After World War II, the 38/44 continued in production in slightly revised form as the 38/49 series: the Model 2 or MP 38/44 special with an MP 40-style under-folding stock and extended magazine well,[14] the Model 3 with an extended magazine well and telescoping steel-wire buttstock and the Model 4 with a standard wooden rifle stock. All of these models have a push-button cross-bolt safety catch at the middle of the stock[14] After Marengoni's death, Beretta engineer Domenico Salza revised the safety system of the Model 38/49 series as the Model 5, identified by a large rectangular grip-safety button located in the stock's finger groove.[17][18][19] The Model 5 was produced for the Italian Army, police and the armed forces of several other nations until 1961 when production ceased in favor of the compact, modern Beretta M12.[17]

Unusually, it ejects to the left because of the non-reciprocating cocking-charging handle and slot cover being in the way on the right side.

In the 1950s the Dominican Republic issued the Cristóbal Carbine carbine in American .30 Carbine (7.62x33) designed by Pál Király. Visually and internally, several features of the Model 38 carried forward in the San Cristóbal.[20]


See also[edit]


  1. ^ a b "Arms for freedom". 29 December 2017. Archived from the original on April 7, 2018. Retrieved 2019-08-31.
  2. ^ a b Abbot, Peter (February 2014). Modern African Wars: The Congo 1960–2002. Oxford: Osprey Publishing. p. 44. ISBN 978-1-78200-076-1.
  3. ^ a b JWH1975 (September 27, 2015). "StG-44 in Africa after WWII". WII after WII. WordPress. Retrieved April 3, 2018.{{cite web}}: CS1 maint: numeric names: authors list (link)
  4. ^ a b Small Arms of the World, p. 488
  5. ^ "MOSCHETTO AUTOMATICO MODELLO 38A - Quartermaster Section".
  6. ^ a b c d e f g Iannamico, Frank (June 1998). "Moschetto Automatico Beretta 38/42". Small Arms Review. Vol. 1, no. 9.
  7. ^ a b c Dunlap, Roy F. (1948). Ordnance Went Up Front. Samworth Press. p. 58.
  8. ^ a b Miller, David (2007). Fighting Men of World War II, Volume I: Axis Forces--Uniforms, Equipment, and Weapons (Fighting Men of World War II). Stackpole Books. pp. 139, 353. ISBN 978-0-8117-0277-5.
  9. ^ Quarrie, Bruce (2001). Fallschirmjäger: German Paratrooper, 1935-45. Osprey Publishing. p. 59. ISBN 978-1-84176-326-2.
  10. ^ Ordnance Went Up Front, p. 58: "No one ever bothered with any other kind of submachine gun if he could get hold of a Beretta M38, and keep it. The New Zealand boys especially loved them. Even the Germans liked it, and they hated to admit anything was good except their own stuff".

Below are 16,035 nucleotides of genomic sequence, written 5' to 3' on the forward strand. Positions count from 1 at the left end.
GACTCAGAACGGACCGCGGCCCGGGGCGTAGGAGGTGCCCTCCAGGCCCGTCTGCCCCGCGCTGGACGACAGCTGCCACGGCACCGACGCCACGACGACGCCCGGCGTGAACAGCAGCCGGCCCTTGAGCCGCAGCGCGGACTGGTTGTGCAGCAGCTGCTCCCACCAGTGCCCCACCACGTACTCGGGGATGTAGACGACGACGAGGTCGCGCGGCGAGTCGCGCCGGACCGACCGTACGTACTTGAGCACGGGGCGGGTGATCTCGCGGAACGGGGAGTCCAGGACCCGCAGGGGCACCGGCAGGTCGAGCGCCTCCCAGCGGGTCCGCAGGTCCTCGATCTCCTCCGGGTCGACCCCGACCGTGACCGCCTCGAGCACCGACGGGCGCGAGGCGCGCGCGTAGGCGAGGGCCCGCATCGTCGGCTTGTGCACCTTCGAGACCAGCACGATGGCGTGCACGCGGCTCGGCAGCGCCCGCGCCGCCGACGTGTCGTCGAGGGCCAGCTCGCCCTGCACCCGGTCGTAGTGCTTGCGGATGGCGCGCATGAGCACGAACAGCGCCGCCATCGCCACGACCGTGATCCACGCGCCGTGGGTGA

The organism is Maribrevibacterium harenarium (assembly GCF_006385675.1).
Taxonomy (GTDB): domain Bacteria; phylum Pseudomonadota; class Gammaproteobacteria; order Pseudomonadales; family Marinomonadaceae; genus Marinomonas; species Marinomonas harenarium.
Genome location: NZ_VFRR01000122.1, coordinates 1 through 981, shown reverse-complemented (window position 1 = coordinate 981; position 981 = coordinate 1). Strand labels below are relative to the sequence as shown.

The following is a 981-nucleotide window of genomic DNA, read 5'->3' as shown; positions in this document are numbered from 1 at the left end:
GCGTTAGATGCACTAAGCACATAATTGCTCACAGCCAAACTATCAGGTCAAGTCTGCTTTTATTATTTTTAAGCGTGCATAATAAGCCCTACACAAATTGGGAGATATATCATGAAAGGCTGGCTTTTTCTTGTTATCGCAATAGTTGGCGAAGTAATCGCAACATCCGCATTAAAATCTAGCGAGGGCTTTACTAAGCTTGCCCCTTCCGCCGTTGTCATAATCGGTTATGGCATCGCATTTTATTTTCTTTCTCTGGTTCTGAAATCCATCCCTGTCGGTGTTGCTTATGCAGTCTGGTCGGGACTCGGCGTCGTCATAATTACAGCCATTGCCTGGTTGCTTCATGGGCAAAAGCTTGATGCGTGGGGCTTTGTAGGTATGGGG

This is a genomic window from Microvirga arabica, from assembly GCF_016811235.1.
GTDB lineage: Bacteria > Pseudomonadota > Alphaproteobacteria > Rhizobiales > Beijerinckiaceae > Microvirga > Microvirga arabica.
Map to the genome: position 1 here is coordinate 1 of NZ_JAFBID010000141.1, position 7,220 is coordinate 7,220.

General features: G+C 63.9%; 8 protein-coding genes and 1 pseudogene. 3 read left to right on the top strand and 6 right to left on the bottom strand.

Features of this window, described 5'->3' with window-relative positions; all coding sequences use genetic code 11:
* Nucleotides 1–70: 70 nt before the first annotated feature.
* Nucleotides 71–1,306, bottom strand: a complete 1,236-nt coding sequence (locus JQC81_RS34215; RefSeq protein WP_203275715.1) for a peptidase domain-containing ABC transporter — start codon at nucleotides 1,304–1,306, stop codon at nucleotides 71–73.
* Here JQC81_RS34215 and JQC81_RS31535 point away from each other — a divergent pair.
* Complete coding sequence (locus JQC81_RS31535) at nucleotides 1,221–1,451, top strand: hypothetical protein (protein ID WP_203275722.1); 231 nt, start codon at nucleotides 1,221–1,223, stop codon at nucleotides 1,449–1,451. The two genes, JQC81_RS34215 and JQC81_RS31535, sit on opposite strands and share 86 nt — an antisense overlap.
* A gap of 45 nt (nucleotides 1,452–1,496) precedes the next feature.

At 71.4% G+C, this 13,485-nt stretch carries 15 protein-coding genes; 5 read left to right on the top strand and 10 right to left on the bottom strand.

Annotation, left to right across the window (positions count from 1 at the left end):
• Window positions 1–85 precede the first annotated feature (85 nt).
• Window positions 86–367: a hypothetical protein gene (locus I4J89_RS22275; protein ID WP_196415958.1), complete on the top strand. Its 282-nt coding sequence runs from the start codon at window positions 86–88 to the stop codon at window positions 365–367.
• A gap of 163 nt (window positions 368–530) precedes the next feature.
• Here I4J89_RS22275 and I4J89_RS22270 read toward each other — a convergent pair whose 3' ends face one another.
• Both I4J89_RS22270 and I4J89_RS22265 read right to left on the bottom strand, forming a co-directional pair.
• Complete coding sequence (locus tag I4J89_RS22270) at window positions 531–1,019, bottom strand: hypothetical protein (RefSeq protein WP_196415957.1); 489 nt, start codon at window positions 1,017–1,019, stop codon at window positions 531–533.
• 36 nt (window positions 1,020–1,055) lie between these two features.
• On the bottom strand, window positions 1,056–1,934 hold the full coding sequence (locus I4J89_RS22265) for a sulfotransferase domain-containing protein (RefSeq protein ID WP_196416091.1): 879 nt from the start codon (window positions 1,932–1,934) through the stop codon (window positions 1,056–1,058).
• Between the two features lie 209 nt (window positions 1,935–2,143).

11. ^ "Maschinenpistolen". Lexikon der Wehrmacht (in German).
  12. ^ a b c Hogg, Ian V. & Weeks, John (1991). Military Small Arms of the 20th Century (6th ed.). Northbrook, IL: DBI Books, Inc. pp. 224–225. ISBN 978-0-87349-120-4.
  13. ^ Smith, Joseph E. (1969). Small Arms of the World (11th ed.). Harrisburg, PA: The Stackpole Company. pp. 481–482.
  14. ^ a b c d e f g h i j Small Arms of the World, pp. 482-483
  15. ^ Small Arms of the World, p. 429
  16. ^ "Moschetto Automatico Beretta". (in Italian). Marco Marzilli. Retrieved 8 September 2015.
  17. ^ a b Military Small Arms of the 20th Century, pp. 224-225
  18. ^ "Beretta M1938". Modern Firearms. 27 October 2010.
  19. ^ "Beretta Model 3". North American Special Operations Group. 2000. Archived from the original on 2002-01-12.
  20. ^ Forgotten Weapons (23 December 2020). "San Cristobal Model 2: A Lever-Delayed .30 Carbine". YouTube.
  21. ^ Windrow, Martin (1997). The Algerian War, 1954-62. Men-at Arms No. 312. London: Osprey Publishing. p. 37. ISBN 978-1-85532-658-3.
  22. ^ "BULGARIAN SMALL ARMS OF WORLD WAR II, PART 2: FROM MAXIM OBRAZETZ 1907G TO ZB39 OBRAZETZ 1939G. - Free Online Library". Retrieved 2022-12-19.
  23. ^ a b c d e Jones, Richard (2009). Jane's Infantry Weapons 2009-2010. Jane's Information Group. pp. 894–905. ISBN 978-0-7106-2869-5.
  24. ^ a b c d e f Small Arms of the World, p. 487
  25. ^ "Italian-Japanese MP 38/43 Machine Pistol". Dragons of Fire. Archived from the original on 2021-02-20.
  26. ^ Small Arms of the World, p. 615
  27. ^ Thompson, Leroy (23 March 2017). The Suomi Submachine Gun. Weapon 54. Osprey Publishing. p. 73. ISBN 9781472819642.
  28. ^ a b Bishop, Christ (2002). The Encyclopedia of Weapons of WWII: The Comprehensive Guide to over 1,500 Weapons Systems, Including Tanks, Small Arms, Warplanes, Artillery, Ships, and Submarines. Metrobooks. p. 262. ISBN 1-58663-762-2.
  29. ^ "Waffen der Feldjäger" [Guns of the military police]. Bundesheer (in German). Retrieved 22 November 2021.
  30. ^ Jowett, Phillip (2001). The Italian Army 1940-45 (3): Italy 1943-45 (Men-at-Arms) (v. 3). Osprey Publishing. p. 17. ISBN 1855328666.
  31. ^ "World Infantry Weapons: Libya". Archived from the original on 5 October 2016.
  32. ^ Axworthy, Mark (1995). Third Axis, Fourth Ally: Romanian Armed Forces in the European War, 1941-45. London, UK: Arms & Armour Press. p. 76. ISBN 978-1-85409-267-0.
  33. ^ Small Arms of the World, p. 534
  34. ^ "Nifty Beretta Model 1938 in Syria". The Firearm Blog. August 10, 2012.
  35. ^ Vuksic, Velimir (2003). Tito's Partisans 1941-45. Osprey Publishing. p. 60. ISBN 1841766755.

Further reading[edit]

  • Dunlap, Roy F., Ordnance Went Up Front, Samworth Press, (1948) ISBN 1-884849-09-1
  • Hogg, Ian V. and Weeks, John, Military Small Arms of the 20th Century, 6th ed. DBI Books, Inc. (1991), ISBN 0-87349-120-3
  • Smith, Joseph E., Small Arms of the World, 11th ed., Harrisburg, PA: The Stackpole Company (1969), ISBN 0-8117-1566-3
  • G. Rosignoli, RSI: uniformi, equipaggiamento ed armi, Albertelli Ed., 1985
  • Beretta A5 SMG Brochure (PDF) (in Italian). Gardone Val Trompia, Italy: Pietro Beretta S.P.A. Retrieved 8 September 2015.

External links[edit]